Cities versus Urbanization?
The loss of these cities has occurred in contexts in which many of these very same countries’ economies have focused on investments in the built environment, infrastructure and the broader urbanization process. A number of the region’s economies are dominated by the real estate sector. In the United Arab Emirates (UAE), according to the Ministry of Economy, in 2016 “real estate activities” and “construction and building” accounted for 17.2 percent of GDP and nearly 50 percent of total fixed-capital formation. The real estate sector, according to the UAE Ministry of Economy, is “the main driver of all sectors” of the economy. Even outside of the Gulf Cooperation Council countries and their easy access to surplus capital generated by oil revenues, real estate dominates many national economies. In Lebanon, for instance, real estate and construction accounted for 17 percent of real GDP between 2004 and 2011, and the real estate sector has accounted for 50 to 70 percent of total gross fixed capital formation since 1997.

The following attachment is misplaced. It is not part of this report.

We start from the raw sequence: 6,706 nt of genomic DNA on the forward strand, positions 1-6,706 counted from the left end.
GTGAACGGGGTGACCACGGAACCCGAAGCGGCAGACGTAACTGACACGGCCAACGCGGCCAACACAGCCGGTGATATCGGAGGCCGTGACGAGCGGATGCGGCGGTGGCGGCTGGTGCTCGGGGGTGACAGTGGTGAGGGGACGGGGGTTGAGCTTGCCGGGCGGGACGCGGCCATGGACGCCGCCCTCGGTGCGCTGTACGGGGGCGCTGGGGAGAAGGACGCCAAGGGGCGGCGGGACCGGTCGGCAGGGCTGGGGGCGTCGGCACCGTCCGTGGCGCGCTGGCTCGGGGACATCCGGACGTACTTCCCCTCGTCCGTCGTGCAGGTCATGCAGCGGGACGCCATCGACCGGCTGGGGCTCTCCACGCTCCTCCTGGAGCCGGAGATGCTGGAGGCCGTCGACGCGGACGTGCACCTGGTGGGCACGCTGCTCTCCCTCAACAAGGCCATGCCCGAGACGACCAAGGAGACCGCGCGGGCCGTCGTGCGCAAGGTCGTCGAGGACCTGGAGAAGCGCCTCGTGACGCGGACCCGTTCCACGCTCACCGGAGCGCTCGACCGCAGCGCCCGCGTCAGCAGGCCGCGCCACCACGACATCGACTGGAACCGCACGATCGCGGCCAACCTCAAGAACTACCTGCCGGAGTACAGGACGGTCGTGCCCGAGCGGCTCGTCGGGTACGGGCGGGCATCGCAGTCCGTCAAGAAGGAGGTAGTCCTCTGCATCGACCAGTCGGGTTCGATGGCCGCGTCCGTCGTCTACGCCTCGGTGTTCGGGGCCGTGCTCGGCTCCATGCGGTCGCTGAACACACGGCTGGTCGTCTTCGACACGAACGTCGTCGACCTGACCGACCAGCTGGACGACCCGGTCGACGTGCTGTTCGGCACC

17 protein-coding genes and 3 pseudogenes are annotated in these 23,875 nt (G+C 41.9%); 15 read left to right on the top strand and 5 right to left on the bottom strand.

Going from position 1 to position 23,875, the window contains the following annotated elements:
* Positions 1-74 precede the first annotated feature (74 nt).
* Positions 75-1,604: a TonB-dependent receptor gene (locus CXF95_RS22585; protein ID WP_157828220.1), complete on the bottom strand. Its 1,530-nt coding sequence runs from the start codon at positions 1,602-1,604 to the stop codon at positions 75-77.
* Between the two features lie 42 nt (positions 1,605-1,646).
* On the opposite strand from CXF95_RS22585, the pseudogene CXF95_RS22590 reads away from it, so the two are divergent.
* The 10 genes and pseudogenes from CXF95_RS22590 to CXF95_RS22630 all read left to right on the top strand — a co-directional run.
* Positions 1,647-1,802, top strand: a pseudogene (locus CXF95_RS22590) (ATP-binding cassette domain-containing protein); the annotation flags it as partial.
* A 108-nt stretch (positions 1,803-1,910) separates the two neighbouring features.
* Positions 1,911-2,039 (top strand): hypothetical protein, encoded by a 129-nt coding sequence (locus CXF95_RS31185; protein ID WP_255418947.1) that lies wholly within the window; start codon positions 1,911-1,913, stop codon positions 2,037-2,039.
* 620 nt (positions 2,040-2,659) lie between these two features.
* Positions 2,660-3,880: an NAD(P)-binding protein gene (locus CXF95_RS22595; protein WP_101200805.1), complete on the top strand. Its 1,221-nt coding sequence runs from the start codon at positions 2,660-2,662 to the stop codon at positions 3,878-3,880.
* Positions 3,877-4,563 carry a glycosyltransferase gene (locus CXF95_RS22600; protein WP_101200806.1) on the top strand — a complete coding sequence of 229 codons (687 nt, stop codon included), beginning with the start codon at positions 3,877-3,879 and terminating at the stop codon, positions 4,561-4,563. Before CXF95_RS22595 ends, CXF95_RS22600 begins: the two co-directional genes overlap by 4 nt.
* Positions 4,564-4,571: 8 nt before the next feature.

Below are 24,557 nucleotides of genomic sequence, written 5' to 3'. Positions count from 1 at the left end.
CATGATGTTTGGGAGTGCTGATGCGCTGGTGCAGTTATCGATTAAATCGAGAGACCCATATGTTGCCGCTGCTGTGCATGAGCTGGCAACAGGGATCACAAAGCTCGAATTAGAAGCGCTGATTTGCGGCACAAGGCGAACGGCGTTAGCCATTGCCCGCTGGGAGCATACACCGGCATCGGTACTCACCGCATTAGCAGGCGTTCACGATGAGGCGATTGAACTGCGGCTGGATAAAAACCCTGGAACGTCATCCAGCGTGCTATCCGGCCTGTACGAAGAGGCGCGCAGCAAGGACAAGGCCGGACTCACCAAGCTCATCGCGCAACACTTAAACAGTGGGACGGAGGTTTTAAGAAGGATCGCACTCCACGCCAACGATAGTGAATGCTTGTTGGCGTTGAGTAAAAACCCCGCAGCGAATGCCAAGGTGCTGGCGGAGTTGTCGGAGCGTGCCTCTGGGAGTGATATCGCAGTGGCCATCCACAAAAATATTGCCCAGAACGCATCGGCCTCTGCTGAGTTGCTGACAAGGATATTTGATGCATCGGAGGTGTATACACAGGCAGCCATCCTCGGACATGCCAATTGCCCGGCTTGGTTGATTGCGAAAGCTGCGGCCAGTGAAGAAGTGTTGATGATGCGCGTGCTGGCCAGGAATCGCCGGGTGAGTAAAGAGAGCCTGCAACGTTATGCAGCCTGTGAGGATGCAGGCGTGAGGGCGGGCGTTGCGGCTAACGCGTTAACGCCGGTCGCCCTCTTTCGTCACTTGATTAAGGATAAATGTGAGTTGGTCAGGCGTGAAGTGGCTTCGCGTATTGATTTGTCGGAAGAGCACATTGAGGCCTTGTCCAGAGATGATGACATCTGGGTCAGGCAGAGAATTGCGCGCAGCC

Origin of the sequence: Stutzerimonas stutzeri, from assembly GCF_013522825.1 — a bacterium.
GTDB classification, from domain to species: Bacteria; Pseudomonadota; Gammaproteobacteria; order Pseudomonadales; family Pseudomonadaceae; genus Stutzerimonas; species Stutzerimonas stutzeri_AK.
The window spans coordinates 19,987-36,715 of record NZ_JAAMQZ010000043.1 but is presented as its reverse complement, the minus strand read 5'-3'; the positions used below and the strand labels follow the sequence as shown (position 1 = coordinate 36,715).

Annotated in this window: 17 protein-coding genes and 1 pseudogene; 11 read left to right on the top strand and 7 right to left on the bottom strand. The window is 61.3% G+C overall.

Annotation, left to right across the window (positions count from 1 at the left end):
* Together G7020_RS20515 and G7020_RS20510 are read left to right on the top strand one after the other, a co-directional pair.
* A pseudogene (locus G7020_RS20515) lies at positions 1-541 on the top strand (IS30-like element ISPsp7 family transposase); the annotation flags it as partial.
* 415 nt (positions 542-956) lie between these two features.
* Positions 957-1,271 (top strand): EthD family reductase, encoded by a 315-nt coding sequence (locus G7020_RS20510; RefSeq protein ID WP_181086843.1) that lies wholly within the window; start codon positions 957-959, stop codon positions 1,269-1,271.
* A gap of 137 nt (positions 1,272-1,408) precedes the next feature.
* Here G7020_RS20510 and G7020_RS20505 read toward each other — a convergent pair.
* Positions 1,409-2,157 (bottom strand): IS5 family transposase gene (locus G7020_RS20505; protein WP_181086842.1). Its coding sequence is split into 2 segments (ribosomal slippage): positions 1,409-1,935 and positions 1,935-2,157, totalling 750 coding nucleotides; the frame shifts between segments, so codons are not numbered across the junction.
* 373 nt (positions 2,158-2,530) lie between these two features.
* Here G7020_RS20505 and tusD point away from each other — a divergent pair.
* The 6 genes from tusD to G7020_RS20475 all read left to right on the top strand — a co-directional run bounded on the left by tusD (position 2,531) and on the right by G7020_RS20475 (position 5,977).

Capitalist urbanization has thrived throughout the region. Koenraad Bogaert details how in Morocco the construction of neoliberal urban megaprojects and large slum upgrading projects created the conditions for the formation of a new capitalist class alongside older neopatrimonial and clientelist practices. The royal family and Moroccan elites who previously had privileged positions in the state solidified their social power by making fortunes through real estate. Urban megaprojects, Bogaert argues, have also facilitated new external political relationships as foreign investors (particularly the French) become significant stakeholders.